The motivations that move people to volunteer are varied but here are a few personal observations:
- They want to give back to the synagogue because the synagogue helped them out during a difficult time (for example, with the illness of a family member).
- They enjoy the company of other Jewish people because they lack it at work or in their neighborhood.
- They are on a spiritual search.
- They have a family history of volunteering for the congregation and the previous generation has instilled an expectation of carrying on that tradition.
- They want to be involved with an activity which gives them a sense of transcendent meaning (think volunteering to help teens or interfaith work).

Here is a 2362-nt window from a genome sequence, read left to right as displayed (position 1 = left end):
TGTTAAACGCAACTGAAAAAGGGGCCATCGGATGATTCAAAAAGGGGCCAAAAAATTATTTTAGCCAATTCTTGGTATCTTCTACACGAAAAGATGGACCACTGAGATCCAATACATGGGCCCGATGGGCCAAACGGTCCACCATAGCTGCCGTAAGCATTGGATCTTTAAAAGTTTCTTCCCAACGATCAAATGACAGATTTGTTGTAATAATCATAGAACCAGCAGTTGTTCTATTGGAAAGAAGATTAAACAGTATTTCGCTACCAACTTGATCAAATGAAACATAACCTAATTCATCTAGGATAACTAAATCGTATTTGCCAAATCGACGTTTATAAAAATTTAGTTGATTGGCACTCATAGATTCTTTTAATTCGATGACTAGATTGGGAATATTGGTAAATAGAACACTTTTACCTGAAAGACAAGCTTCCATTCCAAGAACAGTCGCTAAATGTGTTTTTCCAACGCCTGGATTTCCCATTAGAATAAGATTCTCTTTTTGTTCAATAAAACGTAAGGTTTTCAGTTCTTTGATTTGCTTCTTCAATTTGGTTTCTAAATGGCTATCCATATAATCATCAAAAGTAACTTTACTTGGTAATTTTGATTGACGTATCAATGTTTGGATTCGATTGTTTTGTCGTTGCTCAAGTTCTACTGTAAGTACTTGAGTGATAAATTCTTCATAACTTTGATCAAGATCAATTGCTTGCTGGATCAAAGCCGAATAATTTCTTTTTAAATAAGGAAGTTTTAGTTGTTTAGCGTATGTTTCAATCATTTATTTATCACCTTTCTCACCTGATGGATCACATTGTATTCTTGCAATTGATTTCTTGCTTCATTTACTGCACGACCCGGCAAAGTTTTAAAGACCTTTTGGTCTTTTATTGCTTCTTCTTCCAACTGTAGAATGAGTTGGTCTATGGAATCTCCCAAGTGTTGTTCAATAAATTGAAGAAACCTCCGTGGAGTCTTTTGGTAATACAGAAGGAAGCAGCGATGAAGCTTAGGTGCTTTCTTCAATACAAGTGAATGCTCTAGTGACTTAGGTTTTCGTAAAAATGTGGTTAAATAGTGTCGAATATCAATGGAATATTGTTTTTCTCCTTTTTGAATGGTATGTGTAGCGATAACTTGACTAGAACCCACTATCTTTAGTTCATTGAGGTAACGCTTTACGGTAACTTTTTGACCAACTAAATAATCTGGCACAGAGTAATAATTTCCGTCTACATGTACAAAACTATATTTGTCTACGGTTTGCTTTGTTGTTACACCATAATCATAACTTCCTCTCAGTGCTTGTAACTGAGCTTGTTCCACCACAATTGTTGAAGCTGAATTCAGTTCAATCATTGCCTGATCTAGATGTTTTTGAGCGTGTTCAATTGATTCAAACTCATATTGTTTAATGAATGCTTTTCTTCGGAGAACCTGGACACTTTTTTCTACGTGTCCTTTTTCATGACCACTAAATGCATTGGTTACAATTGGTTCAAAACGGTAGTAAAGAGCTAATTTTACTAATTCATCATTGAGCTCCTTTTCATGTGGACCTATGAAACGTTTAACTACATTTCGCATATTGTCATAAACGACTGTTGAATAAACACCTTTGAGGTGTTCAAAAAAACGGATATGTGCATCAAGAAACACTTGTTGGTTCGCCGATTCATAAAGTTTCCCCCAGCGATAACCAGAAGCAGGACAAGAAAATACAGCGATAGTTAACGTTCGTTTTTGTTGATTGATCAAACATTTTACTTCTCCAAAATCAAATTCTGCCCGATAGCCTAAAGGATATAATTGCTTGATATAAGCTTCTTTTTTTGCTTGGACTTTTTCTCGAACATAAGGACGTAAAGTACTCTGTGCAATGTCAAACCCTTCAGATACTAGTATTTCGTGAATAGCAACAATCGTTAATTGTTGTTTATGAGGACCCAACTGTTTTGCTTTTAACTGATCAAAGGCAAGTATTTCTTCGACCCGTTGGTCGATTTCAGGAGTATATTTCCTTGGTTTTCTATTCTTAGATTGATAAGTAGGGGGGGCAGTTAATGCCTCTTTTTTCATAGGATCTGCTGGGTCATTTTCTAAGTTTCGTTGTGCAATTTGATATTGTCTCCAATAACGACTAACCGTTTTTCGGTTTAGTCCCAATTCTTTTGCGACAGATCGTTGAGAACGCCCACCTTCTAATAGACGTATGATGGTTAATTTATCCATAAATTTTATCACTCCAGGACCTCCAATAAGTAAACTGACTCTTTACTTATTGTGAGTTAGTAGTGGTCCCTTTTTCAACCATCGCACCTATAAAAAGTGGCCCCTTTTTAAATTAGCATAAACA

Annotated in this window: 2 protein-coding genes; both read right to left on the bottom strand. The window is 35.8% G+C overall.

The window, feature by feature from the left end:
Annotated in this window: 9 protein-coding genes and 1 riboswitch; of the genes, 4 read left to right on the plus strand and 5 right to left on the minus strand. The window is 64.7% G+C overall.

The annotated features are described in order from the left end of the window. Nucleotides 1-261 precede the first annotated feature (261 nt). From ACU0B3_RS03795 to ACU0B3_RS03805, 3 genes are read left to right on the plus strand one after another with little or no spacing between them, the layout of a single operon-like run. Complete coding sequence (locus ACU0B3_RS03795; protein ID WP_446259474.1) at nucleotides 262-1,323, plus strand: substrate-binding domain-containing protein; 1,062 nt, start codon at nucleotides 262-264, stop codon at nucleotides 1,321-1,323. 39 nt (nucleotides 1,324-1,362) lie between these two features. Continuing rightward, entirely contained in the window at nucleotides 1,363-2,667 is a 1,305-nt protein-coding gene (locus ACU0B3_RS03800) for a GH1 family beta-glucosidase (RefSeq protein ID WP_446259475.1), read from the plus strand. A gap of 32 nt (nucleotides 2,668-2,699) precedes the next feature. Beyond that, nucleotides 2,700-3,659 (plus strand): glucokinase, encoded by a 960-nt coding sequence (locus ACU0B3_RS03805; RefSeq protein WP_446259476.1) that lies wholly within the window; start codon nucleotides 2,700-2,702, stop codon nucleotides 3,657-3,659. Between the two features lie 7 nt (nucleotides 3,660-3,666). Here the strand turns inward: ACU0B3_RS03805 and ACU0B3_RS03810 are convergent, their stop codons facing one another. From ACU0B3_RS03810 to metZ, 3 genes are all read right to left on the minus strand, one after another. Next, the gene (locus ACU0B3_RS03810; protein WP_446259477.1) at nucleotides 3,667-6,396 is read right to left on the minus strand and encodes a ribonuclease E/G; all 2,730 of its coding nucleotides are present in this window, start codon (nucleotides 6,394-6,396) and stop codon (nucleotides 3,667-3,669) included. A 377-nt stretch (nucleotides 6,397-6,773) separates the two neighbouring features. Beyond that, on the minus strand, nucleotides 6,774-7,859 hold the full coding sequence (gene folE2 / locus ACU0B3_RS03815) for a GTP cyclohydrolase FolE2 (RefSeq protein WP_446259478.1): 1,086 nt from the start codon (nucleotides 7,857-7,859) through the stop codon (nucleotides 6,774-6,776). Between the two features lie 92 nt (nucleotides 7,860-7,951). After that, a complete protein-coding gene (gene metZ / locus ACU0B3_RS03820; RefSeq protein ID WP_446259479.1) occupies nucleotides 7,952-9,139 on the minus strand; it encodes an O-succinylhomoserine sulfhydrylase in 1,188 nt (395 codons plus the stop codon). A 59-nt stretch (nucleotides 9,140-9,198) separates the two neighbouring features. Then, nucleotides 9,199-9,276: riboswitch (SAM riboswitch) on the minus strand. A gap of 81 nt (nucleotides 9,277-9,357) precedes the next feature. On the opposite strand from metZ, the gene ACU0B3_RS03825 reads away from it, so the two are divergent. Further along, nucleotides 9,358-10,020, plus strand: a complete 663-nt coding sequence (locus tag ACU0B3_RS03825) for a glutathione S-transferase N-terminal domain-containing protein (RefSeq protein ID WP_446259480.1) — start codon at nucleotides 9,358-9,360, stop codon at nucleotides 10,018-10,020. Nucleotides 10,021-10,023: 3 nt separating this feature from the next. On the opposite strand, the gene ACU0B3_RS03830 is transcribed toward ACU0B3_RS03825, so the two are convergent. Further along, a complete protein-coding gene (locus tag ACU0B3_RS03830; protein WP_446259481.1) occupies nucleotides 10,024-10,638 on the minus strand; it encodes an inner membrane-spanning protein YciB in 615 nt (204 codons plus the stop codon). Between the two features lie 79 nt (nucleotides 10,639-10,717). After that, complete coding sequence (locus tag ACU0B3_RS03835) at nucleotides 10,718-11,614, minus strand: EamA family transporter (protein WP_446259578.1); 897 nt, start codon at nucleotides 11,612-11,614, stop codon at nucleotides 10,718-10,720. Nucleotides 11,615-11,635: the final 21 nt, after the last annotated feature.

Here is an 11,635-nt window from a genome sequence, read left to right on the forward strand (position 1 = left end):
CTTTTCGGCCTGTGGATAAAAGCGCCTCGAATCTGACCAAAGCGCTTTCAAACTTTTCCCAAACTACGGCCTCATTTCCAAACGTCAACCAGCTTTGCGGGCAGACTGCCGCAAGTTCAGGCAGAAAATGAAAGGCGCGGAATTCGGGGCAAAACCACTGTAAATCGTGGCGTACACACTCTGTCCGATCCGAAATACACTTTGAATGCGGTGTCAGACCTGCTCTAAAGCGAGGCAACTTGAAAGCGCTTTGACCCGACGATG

- They are curious to try on a task that they haven’t before (for various reasons).
What is important to note is that each motivation requires a different approach to volunteer engagement. As a volunteer talent scout, you get to probe people’s motivations and then match the work to their motivations. So any volunteer “ask” should begin with an understanding of the underlying emotional needs of potential volunteers.
This is not an exhaustive list of motivations for volunteering. So:
- please add to the list
- and, let me know of one example when you saw a volunteer really grow because you aligned his/her emotional needs with the task at hand.